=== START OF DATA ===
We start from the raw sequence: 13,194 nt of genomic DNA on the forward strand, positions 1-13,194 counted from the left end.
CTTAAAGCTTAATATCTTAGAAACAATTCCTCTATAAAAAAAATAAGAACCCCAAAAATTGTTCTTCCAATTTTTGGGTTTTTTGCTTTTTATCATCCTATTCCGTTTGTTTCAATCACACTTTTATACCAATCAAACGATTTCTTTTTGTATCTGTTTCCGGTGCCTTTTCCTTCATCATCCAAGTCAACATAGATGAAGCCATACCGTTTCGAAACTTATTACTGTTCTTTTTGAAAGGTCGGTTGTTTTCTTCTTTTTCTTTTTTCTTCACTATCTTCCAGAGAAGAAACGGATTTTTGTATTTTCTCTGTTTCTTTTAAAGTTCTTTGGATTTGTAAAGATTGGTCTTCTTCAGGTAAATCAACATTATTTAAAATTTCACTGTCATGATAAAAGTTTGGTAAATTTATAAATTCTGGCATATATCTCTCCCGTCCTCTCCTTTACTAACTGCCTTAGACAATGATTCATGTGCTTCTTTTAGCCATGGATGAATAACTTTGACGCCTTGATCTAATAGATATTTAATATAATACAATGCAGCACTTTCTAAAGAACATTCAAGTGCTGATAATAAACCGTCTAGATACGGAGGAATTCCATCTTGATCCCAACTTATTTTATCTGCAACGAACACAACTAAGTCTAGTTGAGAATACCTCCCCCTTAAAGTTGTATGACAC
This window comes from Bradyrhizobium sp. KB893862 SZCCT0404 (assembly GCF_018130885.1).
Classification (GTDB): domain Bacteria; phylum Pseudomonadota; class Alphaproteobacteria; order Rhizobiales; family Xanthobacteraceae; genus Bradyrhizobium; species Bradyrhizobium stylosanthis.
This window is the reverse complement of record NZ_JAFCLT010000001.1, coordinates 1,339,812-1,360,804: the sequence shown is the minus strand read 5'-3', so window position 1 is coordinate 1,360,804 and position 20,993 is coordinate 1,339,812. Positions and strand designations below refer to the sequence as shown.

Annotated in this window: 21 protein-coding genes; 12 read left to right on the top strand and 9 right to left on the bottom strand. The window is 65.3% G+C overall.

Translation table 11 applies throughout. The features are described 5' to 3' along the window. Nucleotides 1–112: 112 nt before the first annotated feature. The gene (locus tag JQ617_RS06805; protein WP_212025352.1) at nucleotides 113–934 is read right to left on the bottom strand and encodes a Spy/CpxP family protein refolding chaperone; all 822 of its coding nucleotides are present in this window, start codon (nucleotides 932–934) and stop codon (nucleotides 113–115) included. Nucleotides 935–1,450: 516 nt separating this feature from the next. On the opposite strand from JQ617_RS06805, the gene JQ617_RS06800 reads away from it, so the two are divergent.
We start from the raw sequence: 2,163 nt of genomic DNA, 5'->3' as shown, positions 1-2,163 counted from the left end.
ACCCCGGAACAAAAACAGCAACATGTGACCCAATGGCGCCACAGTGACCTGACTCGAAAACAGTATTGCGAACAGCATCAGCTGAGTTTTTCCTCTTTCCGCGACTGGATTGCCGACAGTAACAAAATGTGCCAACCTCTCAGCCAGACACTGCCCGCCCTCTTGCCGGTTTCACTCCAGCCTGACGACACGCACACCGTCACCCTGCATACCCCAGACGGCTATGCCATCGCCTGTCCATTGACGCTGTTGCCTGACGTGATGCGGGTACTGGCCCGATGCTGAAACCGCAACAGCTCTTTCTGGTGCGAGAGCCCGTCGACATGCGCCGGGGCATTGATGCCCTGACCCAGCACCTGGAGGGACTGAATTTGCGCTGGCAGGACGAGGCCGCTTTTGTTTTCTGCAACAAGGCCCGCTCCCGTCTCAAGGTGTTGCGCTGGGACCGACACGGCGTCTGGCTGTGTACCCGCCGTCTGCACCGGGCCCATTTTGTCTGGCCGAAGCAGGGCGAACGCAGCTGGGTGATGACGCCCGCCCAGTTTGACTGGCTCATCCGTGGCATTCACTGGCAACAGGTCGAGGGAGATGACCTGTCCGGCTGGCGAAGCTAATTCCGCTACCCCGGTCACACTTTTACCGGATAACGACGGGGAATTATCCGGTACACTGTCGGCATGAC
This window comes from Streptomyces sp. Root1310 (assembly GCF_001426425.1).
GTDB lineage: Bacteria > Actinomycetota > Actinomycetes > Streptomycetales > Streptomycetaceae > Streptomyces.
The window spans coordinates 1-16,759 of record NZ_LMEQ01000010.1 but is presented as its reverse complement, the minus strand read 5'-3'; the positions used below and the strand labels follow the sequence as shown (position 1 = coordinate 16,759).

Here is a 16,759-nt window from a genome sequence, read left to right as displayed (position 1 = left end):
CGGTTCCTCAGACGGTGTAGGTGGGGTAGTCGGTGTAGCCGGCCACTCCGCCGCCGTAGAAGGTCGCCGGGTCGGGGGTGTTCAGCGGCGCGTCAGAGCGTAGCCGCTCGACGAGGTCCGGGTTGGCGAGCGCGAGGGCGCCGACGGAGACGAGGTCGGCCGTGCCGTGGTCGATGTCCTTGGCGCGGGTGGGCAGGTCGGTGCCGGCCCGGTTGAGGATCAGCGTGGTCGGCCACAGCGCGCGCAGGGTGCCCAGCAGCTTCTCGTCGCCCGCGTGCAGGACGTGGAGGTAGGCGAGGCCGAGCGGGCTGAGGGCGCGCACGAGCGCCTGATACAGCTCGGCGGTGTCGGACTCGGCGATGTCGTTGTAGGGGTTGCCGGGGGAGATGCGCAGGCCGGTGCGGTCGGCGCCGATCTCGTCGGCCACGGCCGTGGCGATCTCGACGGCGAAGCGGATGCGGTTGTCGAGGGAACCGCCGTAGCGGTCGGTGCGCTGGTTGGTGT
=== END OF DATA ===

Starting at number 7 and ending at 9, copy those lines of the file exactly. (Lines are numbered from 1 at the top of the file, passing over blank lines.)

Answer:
Translation table 11 applies throughout. The features are described 5' to 3' along the window. Nucleotides 1–112: 112 nt before the first annotated feature. The gene (locus tag JQ617_RS06805; protein WP_212025352.1) at nucleotides 113–934 is read right to left on the bottom strand and encodes a Spy/CpxP family protein refolding chaperone; all 822 of its coding nucleotides are present in this window, start codon (nucleotides 932–934) and stop codon (nucleotides 113–115) included. Nucleotides 935–1,450: 516 nt separating this feature from the next. On the opposite strand from JQ617_RS06805, the gene JQ617_RS06800 reads away from it, so the two are divergent.
We start from the raw sequence: 2,163 nt of genomic DNA, 5'->3' as shown, positions 1-2,163 counted from the left end.
ACCCCGGAACAAAAACAGCAACATGTGACCCAATGGCGCCACAGTGACCTGACTCGAAAACAGTATTGCGAACAGCATCAGCTGAGTTTTTCCTCTTTCCGCGACTGGATTGCCGACAGTAACAAAATGTGCCAACCTCTCAGCCAGACACTGCCCGCCCTCTTGCCGGTTTCACTCCAGCCTGACGACACGCACACCGTCACCCTGCATACCCCAGACGGCTATGCCATCGCCTGTCCATTGACGCTGTTGCCTGACGTGATGCGGGTACTGGCCCGATGCTGAAACCGCAACAGCTCTTTCTGGTGCGAGAGCCCGTCGACATGCGCCGGGGCATTGATGCCCTGACCCAGCACCTGGAGGGACTGAATTTGCGCTGGCAGGACGAGGCCGCTTTTGTTTTCTGCAACAAGGCCCGCTCCCGTCTCAAGGTGTTGCGCTGGGACCGACACGGCGTCTGGCTGTGTACCCGCCGTCTGCACCGGGCCCATTTTGTCTGGCCGAAGCAGGGCGAACGCAGCTGGGTGATGACGCCCGCCCAGTTTGACTGGCTCATCCGTGGCATTCACTGGCAACAGGTCGAGGGAGATGACCTGTCCGGCTGGCGAAGCTAATTCCGCTACCCCGGTCACACTTTTACCGGATAACGACGGGGAATTATCCGGTACACTGTCGGCATGAC